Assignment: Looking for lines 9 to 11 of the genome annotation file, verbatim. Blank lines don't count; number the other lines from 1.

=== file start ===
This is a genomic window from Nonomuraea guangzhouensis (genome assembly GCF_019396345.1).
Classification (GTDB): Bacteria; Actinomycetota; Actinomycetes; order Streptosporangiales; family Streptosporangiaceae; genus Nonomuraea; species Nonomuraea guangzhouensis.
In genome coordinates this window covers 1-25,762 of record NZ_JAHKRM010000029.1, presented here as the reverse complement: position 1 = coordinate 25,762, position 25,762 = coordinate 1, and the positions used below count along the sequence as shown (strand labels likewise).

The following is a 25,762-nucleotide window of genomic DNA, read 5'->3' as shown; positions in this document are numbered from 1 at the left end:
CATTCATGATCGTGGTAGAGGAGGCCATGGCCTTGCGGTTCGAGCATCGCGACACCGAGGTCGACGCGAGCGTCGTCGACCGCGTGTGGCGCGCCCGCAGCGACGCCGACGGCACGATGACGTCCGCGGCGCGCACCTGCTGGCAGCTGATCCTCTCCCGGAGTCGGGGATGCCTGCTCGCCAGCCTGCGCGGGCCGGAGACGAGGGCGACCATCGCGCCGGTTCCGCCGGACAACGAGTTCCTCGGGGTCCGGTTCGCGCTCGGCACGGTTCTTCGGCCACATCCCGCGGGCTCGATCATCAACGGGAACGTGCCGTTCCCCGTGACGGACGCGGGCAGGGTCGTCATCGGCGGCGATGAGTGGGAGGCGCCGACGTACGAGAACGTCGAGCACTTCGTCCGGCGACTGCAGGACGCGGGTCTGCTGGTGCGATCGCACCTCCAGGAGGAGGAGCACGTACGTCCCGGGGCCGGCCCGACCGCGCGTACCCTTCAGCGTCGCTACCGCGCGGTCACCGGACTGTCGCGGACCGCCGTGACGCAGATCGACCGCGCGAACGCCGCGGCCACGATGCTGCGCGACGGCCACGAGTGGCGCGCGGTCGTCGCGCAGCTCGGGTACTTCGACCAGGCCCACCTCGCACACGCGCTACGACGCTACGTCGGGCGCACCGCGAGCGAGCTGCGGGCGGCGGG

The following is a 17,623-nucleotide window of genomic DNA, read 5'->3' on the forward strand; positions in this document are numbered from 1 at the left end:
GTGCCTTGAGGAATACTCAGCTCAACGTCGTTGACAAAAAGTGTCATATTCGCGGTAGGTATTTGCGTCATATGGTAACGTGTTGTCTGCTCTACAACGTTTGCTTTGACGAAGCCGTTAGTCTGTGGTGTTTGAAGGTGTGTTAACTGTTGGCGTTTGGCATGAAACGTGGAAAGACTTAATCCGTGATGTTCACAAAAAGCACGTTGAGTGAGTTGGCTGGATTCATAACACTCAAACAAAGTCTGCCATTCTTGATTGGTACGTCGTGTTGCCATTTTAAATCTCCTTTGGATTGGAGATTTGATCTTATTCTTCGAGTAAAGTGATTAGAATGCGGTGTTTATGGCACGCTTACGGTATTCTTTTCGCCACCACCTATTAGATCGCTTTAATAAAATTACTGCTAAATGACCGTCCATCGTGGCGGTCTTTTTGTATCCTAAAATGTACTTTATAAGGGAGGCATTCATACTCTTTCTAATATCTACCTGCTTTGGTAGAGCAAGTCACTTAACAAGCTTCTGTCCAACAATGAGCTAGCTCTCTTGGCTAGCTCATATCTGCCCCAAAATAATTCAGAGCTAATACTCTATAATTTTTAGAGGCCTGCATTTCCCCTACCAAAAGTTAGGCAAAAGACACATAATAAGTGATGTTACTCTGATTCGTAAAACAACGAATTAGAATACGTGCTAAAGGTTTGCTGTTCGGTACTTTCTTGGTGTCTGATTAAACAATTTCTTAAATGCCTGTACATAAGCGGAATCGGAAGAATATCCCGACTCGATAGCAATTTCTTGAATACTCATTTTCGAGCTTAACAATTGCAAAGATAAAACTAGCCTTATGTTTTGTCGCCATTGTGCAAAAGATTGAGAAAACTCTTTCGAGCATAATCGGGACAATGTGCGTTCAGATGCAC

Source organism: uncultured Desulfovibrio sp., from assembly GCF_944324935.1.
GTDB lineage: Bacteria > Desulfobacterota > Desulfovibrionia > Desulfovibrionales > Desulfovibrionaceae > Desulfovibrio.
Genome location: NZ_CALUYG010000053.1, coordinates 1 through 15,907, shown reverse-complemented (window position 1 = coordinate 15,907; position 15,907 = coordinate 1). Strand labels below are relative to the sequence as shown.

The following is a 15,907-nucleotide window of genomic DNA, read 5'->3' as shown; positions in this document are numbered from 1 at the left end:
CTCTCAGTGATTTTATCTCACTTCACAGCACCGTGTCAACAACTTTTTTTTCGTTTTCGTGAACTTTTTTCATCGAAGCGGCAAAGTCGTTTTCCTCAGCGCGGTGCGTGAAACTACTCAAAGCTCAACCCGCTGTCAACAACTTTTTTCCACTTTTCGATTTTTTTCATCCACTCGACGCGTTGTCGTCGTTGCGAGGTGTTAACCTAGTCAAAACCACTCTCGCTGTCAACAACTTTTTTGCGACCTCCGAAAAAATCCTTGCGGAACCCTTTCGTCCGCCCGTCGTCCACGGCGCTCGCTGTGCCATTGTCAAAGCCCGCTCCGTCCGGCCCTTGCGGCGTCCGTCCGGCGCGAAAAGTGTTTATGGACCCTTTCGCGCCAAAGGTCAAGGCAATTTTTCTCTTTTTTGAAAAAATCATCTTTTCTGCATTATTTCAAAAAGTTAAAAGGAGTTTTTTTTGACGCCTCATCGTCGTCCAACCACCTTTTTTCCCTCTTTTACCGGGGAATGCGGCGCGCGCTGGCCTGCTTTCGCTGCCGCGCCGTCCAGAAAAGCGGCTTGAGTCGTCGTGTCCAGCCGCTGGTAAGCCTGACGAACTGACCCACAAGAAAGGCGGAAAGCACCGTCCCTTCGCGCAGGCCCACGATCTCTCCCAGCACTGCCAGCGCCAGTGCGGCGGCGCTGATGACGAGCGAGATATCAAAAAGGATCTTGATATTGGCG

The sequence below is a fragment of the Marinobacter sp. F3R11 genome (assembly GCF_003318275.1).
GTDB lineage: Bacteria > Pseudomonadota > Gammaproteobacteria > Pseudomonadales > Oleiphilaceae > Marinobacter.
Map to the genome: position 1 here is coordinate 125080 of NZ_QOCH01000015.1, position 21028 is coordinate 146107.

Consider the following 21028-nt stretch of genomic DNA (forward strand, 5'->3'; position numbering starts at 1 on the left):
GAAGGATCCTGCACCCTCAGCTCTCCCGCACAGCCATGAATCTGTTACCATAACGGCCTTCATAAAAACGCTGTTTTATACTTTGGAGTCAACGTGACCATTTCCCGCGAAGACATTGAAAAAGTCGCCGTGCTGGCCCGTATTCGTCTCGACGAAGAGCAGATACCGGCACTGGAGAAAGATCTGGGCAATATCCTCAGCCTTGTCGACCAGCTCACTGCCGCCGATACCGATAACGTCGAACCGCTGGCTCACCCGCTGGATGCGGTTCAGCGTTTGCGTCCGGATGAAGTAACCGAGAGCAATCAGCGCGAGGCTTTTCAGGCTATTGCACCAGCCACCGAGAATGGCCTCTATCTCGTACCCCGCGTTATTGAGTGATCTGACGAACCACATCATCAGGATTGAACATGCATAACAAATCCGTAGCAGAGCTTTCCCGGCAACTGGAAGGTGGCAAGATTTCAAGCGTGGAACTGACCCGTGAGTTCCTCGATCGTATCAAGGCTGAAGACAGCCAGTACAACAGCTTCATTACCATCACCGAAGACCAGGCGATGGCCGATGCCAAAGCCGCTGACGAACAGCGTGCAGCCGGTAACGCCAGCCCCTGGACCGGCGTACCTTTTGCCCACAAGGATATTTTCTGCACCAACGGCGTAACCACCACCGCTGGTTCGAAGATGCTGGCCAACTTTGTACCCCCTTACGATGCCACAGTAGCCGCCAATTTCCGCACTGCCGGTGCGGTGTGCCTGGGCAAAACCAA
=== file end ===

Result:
GTDB lineage: Bacteria > Desulfobacterota > Desulfovibrionia > Desulfovibrionales > Desulfovibrionaceae > Desulfovibrio.
Genome location: NZ_CALUYG010000053.1, coordinates 1 through 15,907, shown reverse-complemented (window position 1 = coordinate 15,907; position 15,907 = coordinate 1). Strand labels below are relative to the sequence as shown.

The following is a 15,907-nucleotide window of genomic DNA, read 5'->3' as shown; positions in this document are numbered from 1 at the left end: